If we pay attention to our inner psychological/emotional/spiritual lives as we age, we keep discovering new things about ourselves, and about Life. It becomes an exciting adventure, rather than an inevitable decline. And the inner adventure is ongoing, and gets more interesting over time, which means we have to get older in order to enjoy all the benefits!

If you have been feeling irritable/depressed about losing your youthful vigor, take heart. Your chronological age is measured in years. Your 'psychological age' is up to you. How old do you think you are?


Doctor: "I can't find the cause of your illness,but I think it may be due to drinking," "In that case doctor, I shall come back when you are sober."



Several months ago, I started snoring more, and louder. During most of my life, I have snored when I have been over-tired, or back in my drinking days, when I had had 'a bit too much'.

My snoring is a problem in a number of ways: - it makes it difficult for my wife to sleep - it wakes me up at times, and I often have a dry throat, from open-mouthed snoring - my research tells me it can be hard on my health

I missed a whole month of exercise class last December while the gym was undergoing annual maintenance, which coincided with the Christmas holidays, also known as 'eating season'. The result was I put on about nine extra pounds. I still haven't lost it all!

I started snoring more at about that time.

This little excerpt from the National Sleep Foundation website might explain why:

Snoring is the primary cause of sleep disruption for approximately 90 million American adults; 37 million on a regular basis. Snoring is most commonly associated with persons who are overweight and the condition often becomes worse with age. Loud snoring is particularly serious as it can be a symptom of sleep apnea and associated with high blood pressure and other health problems. In sleep apnea, breathing stops – sometimes for as long as 10-60 seconds – and the amount of oxygen in the blood drops, often to very low. This alerts the brain, causing a brief arousal (awakening) and breathing resumes. These stoppages of breathing can occur repeatedly, causing multiple sleep disruptions throughout the night and result in excessive daytime sleepiness and impaired daytime function.

I was getting to the point where my sleep was significantly interrupted with my snoring, and I even developed some apnea. I was started to feel tired all the time.

I bought a little 'nose insert' at a local drug store - a U-shaped piece of plastic I put in my nose at bedtime, that holds my nostrils open, so I don't breathe through my mouth so much. It helped some, but not enough.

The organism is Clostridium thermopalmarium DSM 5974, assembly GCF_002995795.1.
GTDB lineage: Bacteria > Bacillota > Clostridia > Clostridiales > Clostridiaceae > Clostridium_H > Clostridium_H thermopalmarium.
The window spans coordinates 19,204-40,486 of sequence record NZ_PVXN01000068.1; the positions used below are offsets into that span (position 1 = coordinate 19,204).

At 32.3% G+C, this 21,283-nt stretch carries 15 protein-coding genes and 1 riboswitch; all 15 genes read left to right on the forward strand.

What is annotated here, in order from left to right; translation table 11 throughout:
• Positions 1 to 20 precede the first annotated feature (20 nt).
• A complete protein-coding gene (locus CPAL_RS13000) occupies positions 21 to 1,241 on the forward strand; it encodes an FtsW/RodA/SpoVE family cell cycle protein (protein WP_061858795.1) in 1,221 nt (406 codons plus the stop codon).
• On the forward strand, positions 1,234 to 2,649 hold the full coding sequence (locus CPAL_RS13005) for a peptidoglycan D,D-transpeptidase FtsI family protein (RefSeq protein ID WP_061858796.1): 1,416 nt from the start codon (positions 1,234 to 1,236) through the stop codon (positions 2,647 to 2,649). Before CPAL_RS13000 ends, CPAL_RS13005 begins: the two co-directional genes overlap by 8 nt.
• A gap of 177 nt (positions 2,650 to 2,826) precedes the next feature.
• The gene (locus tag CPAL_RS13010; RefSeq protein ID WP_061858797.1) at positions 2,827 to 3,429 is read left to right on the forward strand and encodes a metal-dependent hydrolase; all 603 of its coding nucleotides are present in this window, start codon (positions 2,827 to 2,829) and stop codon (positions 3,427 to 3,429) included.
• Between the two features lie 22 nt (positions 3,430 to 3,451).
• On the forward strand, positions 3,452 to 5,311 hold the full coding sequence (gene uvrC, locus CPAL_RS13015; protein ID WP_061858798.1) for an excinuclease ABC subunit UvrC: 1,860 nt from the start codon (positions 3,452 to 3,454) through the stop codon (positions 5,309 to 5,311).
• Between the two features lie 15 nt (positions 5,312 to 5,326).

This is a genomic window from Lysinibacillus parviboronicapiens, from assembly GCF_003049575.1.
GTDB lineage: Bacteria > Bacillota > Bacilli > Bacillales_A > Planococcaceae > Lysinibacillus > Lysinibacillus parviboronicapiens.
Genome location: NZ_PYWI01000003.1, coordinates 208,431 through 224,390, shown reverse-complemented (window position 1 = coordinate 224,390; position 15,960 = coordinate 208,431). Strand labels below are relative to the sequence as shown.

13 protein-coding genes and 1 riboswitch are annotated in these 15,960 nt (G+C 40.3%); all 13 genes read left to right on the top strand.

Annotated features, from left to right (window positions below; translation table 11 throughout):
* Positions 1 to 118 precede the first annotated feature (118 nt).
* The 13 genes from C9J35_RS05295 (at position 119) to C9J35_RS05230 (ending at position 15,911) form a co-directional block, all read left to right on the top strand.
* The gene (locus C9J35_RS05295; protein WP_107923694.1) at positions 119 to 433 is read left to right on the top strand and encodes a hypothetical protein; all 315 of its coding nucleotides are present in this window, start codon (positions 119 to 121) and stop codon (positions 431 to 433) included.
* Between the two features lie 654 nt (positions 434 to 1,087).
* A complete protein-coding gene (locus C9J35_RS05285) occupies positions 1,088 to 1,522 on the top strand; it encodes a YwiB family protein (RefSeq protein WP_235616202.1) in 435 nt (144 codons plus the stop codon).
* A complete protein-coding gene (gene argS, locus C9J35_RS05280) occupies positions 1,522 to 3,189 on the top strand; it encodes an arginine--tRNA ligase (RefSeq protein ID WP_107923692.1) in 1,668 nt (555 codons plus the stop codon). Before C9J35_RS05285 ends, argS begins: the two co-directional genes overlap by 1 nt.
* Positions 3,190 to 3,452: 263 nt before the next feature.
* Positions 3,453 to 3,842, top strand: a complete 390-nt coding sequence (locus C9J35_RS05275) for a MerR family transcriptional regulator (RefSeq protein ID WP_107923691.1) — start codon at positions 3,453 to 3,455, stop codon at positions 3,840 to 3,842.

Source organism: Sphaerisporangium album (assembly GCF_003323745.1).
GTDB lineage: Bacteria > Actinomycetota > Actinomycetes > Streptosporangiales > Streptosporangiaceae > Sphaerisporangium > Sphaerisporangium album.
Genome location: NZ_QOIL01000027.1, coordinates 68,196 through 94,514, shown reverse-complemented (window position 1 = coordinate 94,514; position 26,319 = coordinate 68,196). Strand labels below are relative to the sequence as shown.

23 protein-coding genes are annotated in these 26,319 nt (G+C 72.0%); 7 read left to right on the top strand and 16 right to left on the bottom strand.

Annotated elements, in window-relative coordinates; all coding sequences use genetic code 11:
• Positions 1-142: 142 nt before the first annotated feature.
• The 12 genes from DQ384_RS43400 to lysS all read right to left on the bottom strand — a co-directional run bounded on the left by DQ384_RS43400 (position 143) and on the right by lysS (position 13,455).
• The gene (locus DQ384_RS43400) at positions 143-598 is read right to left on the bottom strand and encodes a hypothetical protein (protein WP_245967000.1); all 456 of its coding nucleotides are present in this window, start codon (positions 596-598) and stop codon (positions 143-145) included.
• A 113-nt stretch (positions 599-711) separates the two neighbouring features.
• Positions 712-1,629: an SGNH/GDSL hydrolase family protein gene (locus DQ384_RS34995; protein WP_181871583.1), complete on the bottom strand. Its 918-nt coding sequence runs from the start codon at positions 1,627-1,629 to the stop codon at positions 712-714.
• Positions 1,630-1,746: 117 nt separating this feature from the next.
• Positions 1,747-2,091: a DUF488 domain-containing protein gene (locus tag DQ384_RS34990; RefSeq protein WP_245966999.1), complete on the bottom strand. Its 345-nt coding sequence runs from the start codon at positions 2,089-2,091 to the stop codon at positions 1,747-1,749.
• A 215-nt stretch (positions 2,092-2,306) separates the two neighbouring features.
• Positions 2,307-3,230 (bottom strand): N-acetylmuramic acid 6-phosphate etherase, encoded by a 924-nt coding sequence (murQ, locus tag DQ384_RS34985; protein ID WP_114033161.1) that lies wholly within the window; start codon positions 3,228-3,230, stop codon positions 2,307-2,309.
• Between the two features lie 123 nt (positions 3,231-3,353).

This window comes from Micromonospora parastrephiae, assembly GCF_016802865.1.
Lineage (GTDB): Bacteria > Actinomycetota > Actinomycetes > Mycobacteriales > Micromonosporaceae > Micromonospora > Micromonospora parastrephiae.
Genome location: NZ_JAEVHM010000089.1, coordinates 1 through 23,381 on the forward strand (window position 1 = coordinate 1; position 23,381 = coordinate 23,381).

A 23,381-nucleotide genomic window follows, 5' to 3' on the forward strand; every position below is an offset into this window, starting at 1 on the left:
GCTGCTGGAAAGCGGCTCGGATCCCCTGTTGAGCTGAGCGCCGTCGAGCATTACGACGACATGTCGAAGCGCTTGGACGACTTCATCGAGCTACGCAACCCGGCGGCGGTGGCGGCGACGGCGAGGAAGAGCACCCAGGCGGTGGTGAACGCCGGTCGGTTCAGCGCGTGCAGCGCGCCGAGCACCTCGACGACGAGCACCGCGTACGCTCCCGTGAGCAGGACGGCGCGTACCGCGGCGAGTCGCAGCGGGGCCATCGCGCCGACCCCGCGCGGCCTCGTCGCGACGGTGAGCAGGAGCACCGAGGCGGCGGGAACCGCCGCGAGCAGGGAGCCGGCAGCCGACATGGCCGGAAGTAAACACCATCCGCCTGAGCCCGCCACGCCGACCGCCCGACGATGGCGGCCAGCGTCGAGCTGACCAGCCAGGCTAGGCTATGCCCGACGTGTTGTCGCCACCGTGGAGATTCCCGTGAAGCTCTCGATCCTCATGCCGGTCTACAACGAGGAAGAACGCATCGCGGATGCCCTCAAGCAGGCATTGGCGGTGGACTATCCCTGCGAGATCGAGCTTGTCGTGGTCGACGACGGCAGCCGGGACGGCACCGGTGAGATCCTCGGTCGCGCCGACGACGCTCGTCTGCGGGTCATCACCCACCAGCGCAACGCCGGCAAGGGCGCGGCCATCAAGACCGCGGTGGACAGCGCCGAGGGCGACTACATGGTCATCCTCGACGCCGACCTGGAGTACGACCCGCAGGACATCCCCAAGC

During my research I discovered, and bought the 'sleep wizard'. It is made from soft nylon lycra, and fits under my jaw and over the back of my head, and keeps my mouth from falling open when I am sleeping, which has stopped the loud snoring and apnea. I am getting longer, more sound sleeps now, even though Elizabeth reports that I still snore enough (with my mouth closed) to disturb her sleep. I am committed to losing about ten pounds during the next month or so, which I assume will solve that problem.


What's the best way to describe a bachelor? A man who never Mrs. a woman.


I do this newsletter and host the website as a service to other men, and am happy to do so. Just the same, it costs some money, and if you would like to make a small contribution to help with those costs, I would really appreciate it. If you would like, you can make a donation at:


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Got your copy of Picking Up The Burning Feather yet? It will help you on your spiritual journey.

Just go to Picking Up The Burning Feather: A Spiritual Guide For Midlife Men.


Just For You: A Free Do-It-Yourself Retirement Planning Report

If you are a new subscriber to this newsletter, you will recall I promised you a link to a secret page on the Midlife Men's site where you can download a free 27-page report on 'DIY Retirement planning' by George Slater.

Welcome to the newsletter, and for your free report, go to: DIY Retirement E-Report , and follow the instructions.




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One Man's Mid-Life Crisis Led to Spain. Planning to spend six weeks, he stayed five years.

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Available from Amazon, E-Bay and local bookstores.

I Need Your Questions and Feedback!

Got comments? Questions? I'd love to hear from you.

Just email your suggestions and/or questions to . I look forward to hearing from you. And thanks.


Well friend, that's it for now. Again, if you enjoyed this and/or found it useful, and know of anyone else who might like it, please pass it forward. And if you have questions or recommendations, I would love to hear from you.

All the best, Noel